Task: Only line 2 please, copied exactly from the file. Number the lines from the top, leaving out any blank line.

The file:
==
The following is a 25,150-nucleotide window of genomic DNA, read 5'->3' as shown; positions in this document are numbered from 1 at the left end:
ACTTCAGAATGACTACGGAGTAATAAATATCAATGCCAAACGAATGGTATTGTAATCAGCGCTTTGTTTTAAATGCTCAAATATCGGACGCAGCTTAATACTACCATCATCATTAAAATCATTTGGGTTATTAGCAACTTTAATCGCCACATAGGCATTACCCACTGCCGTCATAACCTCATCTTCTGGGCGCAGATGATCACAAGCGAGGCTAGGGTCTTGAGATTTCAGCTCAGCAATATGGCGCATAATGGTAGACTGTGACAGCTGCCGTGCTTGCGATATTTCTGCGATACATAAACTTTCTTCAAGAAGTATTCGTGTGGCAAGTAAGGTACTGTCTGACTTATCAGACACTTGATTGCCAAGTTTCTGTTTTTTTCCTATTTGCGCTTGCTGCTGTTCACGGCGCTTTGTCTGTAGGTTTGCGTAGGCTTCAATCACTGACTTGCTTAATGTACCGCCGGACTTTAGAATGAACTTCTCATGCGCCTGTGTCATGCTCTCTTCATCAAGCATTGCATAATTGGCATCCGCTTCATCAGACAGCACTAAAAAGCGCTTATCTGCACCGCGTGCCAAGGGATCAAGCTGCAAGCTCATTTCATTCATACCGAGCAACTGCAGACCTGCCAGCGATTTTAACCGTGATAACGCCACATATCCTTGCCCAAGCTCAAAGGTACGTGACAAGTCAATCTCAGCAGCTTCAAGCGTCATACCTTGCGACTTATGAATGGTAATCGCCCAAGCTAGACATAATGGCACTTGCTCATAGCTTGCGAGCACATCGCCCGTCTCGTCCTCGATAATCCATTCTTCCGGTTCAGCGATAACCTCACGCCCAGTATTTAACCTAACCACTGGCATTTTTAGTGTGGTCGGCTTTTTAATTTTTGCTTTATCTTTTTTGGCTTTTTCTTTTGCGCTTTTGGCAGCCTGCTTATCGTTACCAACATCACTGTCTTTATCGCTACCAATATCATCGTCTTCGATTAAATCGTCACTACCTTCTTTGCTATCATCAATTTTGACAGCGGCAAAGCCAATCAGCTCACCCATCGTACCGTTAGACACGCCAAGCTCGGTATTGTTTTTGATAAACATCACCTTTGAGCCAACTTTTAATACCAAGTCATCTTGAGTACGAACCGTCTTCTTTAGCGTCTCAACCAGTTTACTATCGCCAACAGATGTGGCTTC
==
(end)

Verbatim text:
ACTTCAGAATGACTACGGAGTAATAAATATCAATGCCAAACGAATGGTATTGTAATCAGCGCTTTGTTTTAAATGCTCAAATATCGGACGCAGCTTAATACTACCATCATCATTAAAATCATTTGGGTTATTAGCAACTTTAATCGCCACATAGGCATTACCCACTGCCGTCATAACCTCATCTTCTGGGCGCAGATGATCACAAGCGAGGCTAGGGTCTTGAGATTTCAGCTCAGCAATATGGCGCATAATGGTAGACTGTGACAGCTGCCGTGCTTGCGATATTTCTGCGATACATAAACTTTCTTCAAGAAGTATTCGTGTGGCAAGTAAGGTACTGTCTGACTTATCAGACACTTGATTGCCAAGTTTCTGTTTTTTTCCTATTTGCGCTTGCTGCTGTTCACGGCGCTTTGTCTGTAGGTTTGCGTAGGCTTCAATCACTGACTTGCTTAATGTACCGCCGGACTTTAGAATGAACTTCTCATGCGCCTGTGTCATGCTCTCTTCATCAAGCATTGCATAATTGGCATCCGCTTCATCAGACAGCACTAAAAAGCGCTTATCTGCACCGCGTGCCAAGGGATCAAGCTGCAAGCTCATTTCATTCATACCGAGCAACTGCAGACCTGCCAGCGATTTTAACCGTGATAACGCCACATATCCTTGCCCAAGCTCAAAGGTACGTGACAAGTCAATCTCAGCAGCTTCAAGCGTCATACCTTGCGACTTATGAATGGTAATCGCCCAAGCTAGACATAATGGCACTTGCTCATAGCTTGCGAGCACATCGCCCGTCTCGTCCTCGATAATCCATTCTTCCGGTTCAGCGATAACCTCACGCCCAGTATTTAACCTAACCACTGGCATTTTTAGTGTGGTCGGCTTTTTAATTTTTGCTTTATCTTTTTTGGCTTTTTCTTTTGCGCTTTTGGCAGCCTGCTTATCGTTACCAACATCACTGTCTTTATCGCTACCAATATCATCGTCTTCGATTAAATCGTCACTACCTTCTTTGCTATCATCAATTTTGACAGCGGCAAAGCCAATCAGCTCACCCATCGTACCGTTAGACACGCCAAGCTCGGTATTGTTTTTGATAAACATCACCTTTGAGCCAACTTTTAATACCAAGTCATCTTGAGTACGAACCGTCTTCTTTAGCGTCTCAACCAGTTTACTATCGCCAACAGATGTGGCTTC